How can there be goodness without a measure to judge it by?
The human mind is good at finding meaning in patterns of the world around us. Sometimes we find meanings that are real and measurable. Sometimes our meaning detector misfires and we get a false sense of what is true.
We see faces in the clouds or the trees. Does that mean that someone has put those patterns there for us to see, or does it just imply that our imaginations are exceptionally active?
By the same token, just because Christians think that there must be a fixed objective morality defined by their God it doesn't mean that it is true.
Even if we accepted that some individual god had set things up this way, it has to be said that it is not overwhelmingly probably that the Christian God was the one. After all he has plenty of competition from other extant deities, let alone the extinct ones.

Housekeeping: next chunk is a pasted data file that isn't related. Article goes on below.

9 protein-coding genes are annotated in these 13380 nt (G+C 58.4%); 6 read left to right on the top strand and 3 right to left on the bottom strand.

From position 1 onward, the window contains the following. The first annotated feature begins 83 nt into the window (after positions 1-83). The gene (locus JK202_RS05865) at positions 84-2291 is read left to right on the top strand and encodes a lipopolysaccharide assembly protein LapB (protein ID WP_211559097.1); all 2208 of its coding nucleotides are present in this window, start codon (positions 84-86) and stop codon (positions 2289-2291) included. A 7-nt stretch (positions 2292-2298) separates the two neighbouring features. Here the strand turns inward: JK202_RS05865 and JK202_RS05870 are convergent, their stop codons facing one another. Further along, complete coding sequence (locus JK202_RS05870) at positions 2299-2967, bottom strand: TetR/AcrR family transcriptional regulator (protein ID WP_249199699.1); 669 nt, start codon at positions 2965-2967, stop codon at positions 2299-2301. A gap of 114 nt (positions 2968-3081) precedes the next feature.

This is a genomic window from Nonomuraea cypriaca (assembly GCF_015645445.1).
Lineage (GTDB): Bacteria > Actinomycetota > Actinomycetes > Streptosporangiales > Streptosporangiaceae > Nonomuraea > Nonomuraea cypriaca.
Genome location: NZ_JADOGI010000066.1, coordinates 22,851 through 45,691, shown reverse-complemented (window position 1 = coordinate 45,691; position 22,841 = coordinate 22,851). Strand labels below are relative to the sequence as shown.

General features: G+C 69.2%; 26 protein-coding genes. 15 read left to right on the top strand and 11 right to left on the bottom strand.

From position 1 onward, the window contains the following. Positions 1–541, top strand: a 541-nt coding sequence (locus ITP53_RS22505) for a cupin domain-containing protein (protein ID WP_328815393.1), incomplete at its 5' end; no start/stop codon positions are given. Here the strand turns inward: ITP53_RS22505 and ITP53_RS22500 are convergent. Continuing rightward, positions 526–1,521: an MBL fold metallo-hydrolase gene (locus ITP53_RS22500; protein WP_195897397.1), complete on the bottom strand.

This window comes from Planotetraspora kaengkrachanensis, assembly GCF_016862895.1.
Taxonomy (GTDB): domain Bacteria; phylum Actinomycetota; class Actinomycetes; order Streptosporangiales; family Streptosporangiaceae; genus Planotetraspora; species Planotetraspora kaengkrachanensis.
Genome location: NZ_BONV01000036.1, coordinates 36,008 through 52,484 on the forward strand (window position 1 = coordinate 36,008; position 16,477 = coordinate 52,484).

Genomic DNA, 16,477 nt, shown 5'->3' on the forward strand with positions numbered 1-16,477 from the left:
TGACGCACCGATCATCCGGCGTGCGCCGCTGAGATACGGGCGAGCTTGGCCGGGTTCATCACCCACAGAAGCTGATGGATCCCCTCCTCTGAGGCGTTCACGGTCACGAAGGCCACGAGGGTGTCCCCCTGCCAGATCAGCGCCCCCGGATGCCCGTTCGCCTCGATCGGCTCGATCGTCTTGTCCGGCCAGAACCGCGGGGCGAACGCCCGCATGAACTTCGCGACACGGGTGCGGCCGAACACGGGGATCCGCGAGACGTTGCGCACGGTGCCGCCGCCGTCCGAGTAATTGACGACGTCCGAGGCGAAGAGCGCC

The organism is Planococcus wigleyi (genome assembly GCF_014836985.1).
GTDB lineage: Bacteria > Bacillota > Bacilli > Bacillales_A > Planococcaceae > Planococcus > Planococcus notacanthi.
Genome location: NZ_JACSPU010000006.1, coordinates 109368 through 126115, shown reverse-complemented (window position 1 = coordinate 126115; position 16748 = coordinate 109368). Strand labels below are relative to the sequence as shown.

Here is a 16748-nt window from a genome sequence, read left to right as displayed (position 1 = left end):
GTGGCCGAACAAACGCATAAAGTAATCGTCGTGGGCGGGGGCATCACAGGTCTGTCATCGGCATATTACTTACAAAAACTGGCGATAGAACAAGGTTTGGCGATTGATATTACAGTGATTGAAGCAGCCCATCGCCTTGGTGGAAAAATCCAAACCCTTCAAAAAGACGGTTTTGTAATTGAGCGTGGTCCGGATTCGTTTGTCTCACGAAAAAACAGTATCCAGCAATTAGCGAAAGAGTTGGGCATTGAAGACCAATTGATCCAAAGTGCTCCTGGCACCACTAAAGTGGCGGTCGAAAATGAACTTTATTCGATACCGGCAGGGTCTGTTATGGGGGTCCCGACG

In fact, on the evidence of the bible alone God manages to be inconsiderate, immoral, unreasonable, violent and cruel. Do you really suggest that we measure 'good' and 'evil' by such a yardstick?
Christians - when you say things like this you might not realise that it opens up a much bigger topic than you expected!
Doesn't the bible (Matthew 7:1) implore us not to judge? If so, how would it help to have a measure?
And as French philosopher Michel Onfray says
" . . . good has no need of God, of heaven, or of any intelligible anchorage. It is sufficient unto itself and arises from an immanent necessity - proposing a set of rules, a code of conduct among men." - - Atheist Manifesto page 56
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